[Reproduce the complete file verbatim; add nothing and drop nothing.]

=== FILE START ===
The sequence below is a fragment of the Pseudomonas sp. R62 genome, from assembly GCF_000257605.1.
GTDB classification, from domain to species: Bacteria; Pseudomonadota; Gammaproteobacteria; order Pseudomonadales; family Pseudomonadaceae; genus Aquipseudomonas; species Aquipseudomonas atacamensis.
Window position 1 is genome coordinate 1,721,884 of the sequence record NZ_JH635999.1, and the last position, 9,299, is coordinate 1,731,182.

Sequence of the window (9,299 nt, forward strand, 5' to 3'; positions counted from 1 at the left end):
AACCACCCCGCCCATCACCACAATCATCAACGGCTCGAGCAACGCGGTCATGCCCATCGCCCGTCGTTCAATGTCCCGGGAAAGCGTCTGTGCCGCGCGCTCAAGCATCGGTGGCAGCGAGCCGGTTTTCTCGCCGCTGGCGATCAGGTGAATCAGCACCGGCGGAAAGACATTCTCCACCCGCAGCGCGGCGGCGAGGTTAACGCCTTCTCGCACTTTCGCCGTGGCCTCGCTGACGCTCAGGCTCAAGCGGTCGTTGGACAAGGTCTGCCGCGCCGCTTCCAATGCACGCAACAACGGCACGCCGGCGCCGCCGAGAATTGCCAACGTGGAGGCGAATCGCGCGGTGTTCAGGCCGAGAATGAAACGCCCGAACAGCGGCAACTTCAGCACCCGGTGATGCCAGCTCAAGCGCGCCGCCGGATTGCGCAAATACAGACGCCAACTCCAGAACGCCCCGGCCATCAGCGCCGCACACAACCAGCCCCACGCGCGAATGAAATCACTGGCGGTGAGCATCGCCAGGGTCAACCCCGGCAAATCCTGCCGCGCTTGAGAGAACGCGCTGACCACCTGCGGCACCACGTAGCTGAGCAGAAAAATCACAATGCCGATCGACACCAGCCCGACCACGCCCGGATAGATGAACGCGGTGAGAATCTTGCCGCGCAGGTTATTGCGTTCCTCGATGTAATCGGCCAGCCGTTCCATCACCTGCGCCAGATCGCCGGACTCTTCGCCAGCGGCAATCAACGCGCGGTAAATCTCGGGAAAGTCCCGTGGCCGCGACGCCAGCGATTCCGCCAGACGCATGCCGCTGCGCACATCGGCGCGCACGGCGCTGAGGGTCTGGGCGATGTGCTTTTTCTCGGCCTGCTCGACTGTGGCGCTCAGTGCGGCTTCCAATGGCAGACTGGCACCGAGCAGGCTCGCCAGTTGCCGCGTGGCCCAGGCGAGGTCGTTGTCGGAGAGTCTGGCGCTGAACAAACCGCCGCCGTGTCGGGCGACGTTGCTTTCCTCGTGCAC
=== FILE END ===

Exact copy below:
The sequence below is a fragment of the Pseudomonas sp. R62 genome, from assembly GCF_000257605.1.
GTDB classification, from domain to species: Bacteria; Pseudomonadota; Gammaproteobacteria; order Pseudomonadales; family Pseudomonadaceae; genus Aquipseudomonas; species Aquipseudomonas atacamensis.
Window position 1 is genome coordinate 1,721,884 of the sequence record NZ_JH635999.1, and the last position, 9,299, is coordinate 1,731,182.

Sequence of the window (9,299 nt, forward strand, 5' to 3'; positions counted from 1 at the left end):
AACCACCCCGCCCATCACCACAATCATCAACGGCTCGAGCAACGCGGTCATGCCCATCGCCCGTCGTTCAATGTCCCGGGAAAGCGTCTGTGCCGCGCGCTCAAGCATCGGTGGCAGCGAGCCGGTTTTCTCGCCGCTGGCGATCAGGTGAATCAGCACCGGCGGAAAGACATTCTCCACCCGCAGCGCGGCGGCGAGGTTAACGCCTTCTCGCACTTTCGCCGTGGCCTCGCTGACGCTCAGGCTCAAGCGGTCGTTGGACAAGGTCTGCCGCGCCGCTTCCAATGCACGCAACAACGGCACGCCGGCGCCGCCGAGAATTGCCAACGTGGAGGCGAATCGCGCGGTGTTCAGGCCGAGAATGAAACGCCCGAACAGCGGCAACTTCAGCACCCGGTGATGCCAGCTCAAGCGCGCCGCCGGATTGCGCAAATACAGACGCCAACTCCAGAACGCCCCGGCCATCAGCGCCGCACACAACCAGCCCCACGCGCGAATGAAATCACTGGCGGTGAGCATCGCCAGGGTCAACCCCGGCAAATCCTGCCGCGCTTGAGAGAACGCGCTGACCACCTGCGGCACCACGTAGCTGAGCAGAAAAATCACAATGCCGATCGACACCAGCCCGACCACGCCCGGATAGATGAACGCGGTGAGAATCTTGCCGCGCAGGTTATTGCGTTCCTCGATGTAATCGGCCAGCCGTTCCATCACCTGCGCCAGATCGCCGGACTCTTCGCCAGCGGCAATCAACGCGCGGTAAATCTCGGGAAAGTCCCGTGGCCGCGACGCCAGCGATTCCGCCAGACGCATGCCGCTGCGCACATCGGCGCGCACGGCGCTGAGGGTCTGGGCGATGTGCTTTTTCTCGGCCTGCTCGACTGTGGCGCTCAGTGCGGCTTCCAATGGCAGACTGGCACCGAGCAGGCTCGCCAGTTGCCGCGTGGCCCAGGCGAGGTCGTTGTCGGAGAGTCTGGCGCTGAACAAACCGCCGCCGTGTCGGGCGACGTTGCTTTCCTCGTGCAC